Horrors From the Legacy Code

So, the background: There’s a whole table in a certain database to store configuration data for services. At startup the service loads the latest records of all its corresponding config data and caches them. If you want to upload a newer version of the file you insert a new record and bounce the respective service. There’s better ways to do this, but this is what we have.

My current task was to remove some internal config from one service and create a new entry in the previously described config data table to contain it. I thought, hey I’ll use JSON for the config data, because it’s more lightweight and compact as compared to XML. So I went about creating a bean to load this data and parse it into a POJO, wrote some unit tests, integrated it into the existing flow, and bam! everything’s looking good. All tests are green! Then I go to upload the JSON config file to the database…

The underlying configuration data table has a data type of CLOB for the file content. However, I was getting a weird error when trying to use the config upload tool to insert to the database: “Data at the root level is invalid” or some crap like that. I’m like “that appears to be an XML error, but I’m using JSON, what gives?” Turns out the upload tool inserts into a view of the table, not the table itself. The view actually converts the data in the the CLOB column into an, you guessed it, XMLTYPE?!?!?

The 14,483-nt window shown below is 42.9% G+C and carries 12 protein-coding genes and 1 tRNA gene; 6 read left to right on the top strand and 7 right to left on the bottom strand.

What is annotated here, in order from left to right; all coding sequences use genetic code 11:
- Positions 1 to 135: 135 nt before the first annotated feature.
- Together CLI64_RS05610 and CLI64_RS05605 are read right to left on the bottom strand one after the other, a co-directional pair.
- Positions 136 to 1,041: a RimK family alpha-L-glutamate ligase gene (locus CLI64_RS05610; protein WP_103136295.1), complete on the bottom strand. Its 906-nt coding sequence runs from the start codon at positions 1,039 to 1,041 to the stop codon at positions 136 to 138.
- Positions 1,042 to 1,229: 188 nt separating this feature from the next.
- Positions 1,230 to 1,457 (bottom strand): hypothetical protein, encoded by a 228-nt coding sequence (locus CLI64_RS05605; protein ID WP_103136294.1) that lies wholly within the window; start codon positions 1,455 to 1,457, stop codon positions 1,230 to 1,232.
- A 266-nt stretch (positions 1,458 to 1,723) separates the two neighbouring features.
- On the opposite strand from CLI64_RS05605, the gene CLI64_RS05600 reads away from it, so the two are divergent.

Luckily, all was not lost! What’s this I see? Another column of type VARCHAR2(4000) in the config data table! “This must be designed for non-XML data” I think. Alas, after investigating, I discover that there is no api to populate this column. It’s just some more vestigial legacy code :( So, all actually was lost.

What did I do, you may ask? Well, I just used XML instead of JSON. Really not a big deal. Just much uglier, and more than double the number of characters, and slower parsing. Oh and I had to rewrite my bean to use an XML library instead of JSON. And the first one I tried wouldn’t work because of dependency mismatches with another library being used. Man I hate XML…

Most new APIs are being written in JSON these days. Below is an image from an article (linked in the caption) that while a little dated, helps to show this trend. If you’re one of the holdouts who still loves to use XML, I honestly would like to know why. Please let me know. I have not personally come across a case where I would prefer XML to JSON.